Operation IceBridge mission, NASA’s largest airborne survey of the Earth’s polar ice, commences its second year of investigation with the arrival of NASA aircraft on March 22, 2010 in Greenland.
The mission will enable the NASA scientists to track changes related to thickness and extent of the ice existing in the polar region, which will be a key input that helps understand the dynamics of ice. The mission commenced during March 2009 for filling up the void created in polar observations due to the loss of the ICESat, also known as the Ice, Cloud, and Land Elevation Satellite, of NASA and the propose launch of ICESat-2 in 2015. NASA missions will fly over the Antartica during October and November and the Arctic region during March and April every year.
According to Washington-based NASA Headquarters’ cryosphere program manager, Tom Wagner, the mission is analyzing the changes taking place in the polar ice sheets of the world. Wagner explained that the mission aims to collect critical data to help enhance predictive models used to detect global climate variations and increase in sea levels.
NASA researchers are planning to repeat surveys conducted on earlier ground tracks and flight times of the ICESat mission, besides including more areas of research interest. These research scientists will also focus on regions that are undergoing mystifying transformations. For example, the large-sized southeast Greenland glaciers thinned simultaneously in the past. However, some of these glaciers are thinning at an increased rate, up to 40 feet a year, while some of the glaciers have thickened. Further, the erstwhile stable northwestern Greenland glaciers are now thinning.
NASA engineers are installing a range of scientific instruments in the DC-8 aircraft of NASA to prepare for the 200 h of flight experiment in the spring 2010 campaign.
The aircraft will reach Thule, Greenland on March 21-22, 2010 where the NASA crew and researchers will send five weeks to prepare for 10 to 12 scientific flights. As their first priority, these scientists will survey the sea ice in the Arctic region, which peaks to maximum extent during March or early April every year. The outlet glaciers and ice sheet of Greenland will also be surveyed using flights from low and high altitudes.
The science instruments will be shifted to more mobile and smaller P-3B aircraft by the NASA engineers during mid-April 2010. The crew will conduct 10 to 12 science flights in May 2010 over the Thule and Kamgerlussauq regions of Greenland.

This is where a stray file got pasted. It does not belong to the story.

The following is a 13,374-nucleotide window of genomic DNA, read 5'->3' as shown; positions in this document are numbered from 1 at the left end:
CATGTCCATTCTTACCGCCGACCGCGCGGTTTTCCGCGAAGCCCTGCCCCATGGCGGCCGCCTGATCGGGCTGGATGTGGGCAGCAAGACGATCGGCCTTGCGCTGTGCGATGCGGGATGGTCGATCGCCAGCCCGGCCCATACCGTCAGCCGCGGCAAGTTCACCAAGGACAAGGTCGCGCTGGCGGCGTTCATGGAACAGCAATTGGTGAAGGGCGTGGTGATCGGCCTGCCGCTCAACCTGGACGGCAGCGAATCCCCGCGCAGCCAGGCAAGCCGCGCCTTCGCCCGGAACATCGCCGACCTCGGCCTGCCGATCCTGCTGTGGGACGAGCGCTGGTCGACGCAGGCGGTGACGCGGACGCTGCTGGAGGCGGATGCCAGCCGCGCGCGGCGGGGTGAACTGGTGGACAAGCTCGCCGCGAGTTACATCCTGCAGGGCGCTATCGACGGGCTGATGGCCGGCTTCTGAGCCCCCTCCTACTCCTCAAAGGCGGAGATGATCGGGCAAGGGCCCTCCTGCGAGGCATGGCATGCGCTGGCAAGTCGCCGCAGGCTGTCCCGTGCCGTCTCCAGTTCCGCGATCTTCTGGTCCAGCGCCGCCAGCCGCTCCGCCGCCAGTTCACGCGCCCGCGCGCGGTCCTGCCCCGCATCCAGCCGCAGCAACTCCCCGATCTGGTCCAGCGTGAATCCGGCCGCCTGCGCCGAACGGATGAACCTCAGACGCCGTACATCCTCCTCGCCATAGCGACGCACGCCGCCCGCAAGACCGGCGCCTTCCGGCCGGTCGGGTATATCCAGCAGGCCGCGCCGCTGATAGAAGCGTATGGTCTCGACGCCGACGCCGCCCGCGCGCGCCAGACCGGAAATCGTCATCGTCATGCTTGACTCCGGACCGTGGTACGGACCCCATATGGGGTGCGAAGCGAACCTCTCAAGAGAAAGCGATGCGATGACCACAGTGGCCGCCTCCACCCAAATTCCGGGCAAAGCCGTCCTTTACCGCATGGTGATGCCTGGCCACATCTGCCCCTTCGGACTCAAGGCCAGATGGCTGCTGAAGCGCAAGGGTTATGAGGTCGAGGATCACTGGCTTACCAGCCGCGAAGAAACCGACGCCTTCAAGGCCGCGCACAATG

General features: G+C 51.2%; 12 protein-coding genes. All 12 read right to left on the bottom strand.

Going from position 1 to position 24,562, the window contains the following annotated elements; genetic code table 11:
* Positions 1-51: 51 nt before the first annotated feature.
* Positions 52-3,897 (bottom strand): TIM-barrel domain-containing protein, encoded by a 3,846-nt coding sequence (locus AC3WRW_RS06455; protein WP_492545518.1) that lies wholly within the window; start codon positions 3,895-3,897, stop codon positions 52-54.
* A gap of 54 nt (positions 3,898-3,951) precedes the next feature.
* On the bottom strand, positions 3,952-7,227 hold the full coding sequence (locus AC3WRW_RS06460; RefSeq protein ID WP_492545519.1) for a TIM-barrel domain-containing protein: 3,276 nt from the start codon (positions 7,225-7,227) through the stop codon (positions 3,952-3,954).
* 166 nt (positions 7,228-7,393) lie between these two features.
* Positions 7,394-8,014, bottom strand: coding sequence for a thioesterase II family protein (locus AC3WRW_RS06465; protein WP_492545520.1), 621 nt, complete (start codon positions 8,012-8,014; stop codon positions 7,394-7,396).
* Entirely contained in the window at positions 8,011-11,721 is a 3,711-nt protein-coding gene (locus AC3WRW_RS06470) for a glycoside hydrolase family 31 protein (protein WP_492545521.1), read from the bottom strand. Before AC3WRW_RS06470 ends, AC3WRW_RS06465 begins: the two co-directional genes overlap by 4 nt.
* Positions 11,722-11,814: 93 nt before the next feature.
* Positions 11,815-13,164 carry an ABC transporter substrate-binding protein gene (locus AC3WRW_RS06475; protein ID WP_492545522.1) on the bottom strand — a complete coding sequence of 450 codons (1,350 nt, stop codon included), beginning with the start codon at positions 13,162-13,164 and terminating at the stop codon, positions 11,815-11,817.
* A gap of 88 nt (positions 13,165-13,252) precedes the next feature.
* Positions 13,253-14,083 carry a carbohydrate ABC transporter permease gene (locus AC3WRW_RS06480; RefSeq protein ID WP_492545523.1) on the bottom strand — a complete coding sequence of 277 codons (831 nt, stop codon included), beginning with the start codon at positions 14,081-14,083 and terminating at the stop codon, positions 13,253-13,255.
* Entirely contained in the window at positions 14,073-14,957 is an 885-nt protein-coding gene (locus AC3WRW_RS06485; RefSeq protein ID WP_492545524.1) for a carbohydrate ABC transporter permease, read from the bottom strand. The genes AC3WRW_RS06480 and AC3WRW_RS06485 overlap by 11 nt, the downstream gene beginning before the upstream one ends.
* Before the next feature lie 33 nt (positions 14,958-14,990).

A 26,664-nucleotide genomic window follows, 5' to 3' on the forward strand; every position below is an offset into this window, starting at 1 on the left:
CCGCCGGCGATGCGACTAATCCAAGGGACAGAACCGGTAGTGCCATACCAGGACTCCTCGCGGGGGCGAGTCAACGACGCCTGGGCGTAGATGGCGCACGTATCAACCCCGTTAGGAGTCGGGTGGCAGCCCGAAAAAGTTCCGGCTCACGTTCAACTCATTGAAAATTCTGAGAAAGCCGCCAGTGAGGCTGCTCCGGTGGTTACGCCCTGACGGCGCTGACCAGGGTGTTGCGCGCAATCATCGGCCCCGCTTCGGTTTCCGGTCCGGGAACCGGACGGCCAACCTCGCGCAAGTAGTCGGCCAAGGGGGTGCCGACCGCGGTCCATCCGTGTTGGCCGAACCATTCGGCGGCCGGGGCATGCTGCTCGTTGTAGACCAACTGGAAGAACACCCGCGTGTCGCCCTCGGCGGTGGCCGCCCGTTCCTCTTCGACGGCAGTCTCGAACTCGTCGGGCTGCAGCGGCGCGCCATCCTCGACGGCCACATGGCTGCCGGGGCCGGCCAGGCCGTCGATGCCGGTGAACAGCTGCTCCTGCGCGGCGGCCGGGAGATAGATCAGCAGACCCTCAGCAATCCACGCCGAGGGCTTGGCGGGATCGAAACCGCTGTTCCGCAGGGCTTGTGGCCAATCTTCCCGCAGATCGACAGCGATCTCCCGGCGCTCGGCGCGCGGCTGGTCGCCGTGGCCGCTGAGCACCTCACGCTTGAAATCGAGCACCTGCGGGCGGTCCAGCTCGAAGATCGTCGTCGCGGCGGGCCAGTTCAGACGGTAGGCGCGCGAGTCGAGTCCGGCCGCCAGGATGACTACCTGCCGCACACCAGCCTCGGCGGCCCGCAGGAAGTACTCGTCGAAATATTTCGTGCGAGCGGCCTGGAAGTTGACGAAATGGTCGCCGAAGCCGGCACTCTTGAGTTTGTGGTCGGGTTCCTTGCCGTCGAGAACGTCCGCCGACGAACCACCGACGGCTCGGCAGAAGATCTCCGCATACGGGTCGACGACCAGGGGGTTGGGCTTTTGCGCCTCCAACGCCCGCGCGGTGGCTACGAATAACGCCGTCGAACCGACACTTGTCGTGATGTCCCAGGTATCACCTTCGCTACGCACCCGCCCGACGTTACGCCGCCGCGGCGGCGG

Project scientists Michael Studinger from the Goddard Earth Science and Technology Center at the University of Maryland and Lora Koenig of Goddard Space Flight Center of NASA in Greenbelt, Md are in charge of the spring flights. Other members of the mission include technicians, crew, and scientists from Wallops, Goddard, Dryden Flight Research Center of NASA in Edwards, California, the University of Washington, the University of Kansas, Palisades, N.Y.–based The Earth institute at Columbia University, and the Moffett Field, California-based Ames Research Center of NASA.
Scientists will also be able to make new observations that are not possible at present using satellites due to versatility of these aircrafts. Columbia University’s gravimeter and University of Kansas’ radar instruments will empower scientists to observe ice, snow, and bedrock features at depths under the ground surface. This information will enable scientists to better understand the ice sheet and glacier process and enable scientists to predict future behavior of glaciers.
According to John Sonntag, a member of the management team of IceBridge and URS Corporation’s senior scientist in Wallops Island, Va., NASA has an exceptional capability to observe ice transformations through a bird’s eye view from space, as well as from high-performance and multiple long-range aircraft. Sonntag revealed that without the IceBridge mission, the worldwide science community will miss a large amount of information related to Antarctica and Greenland.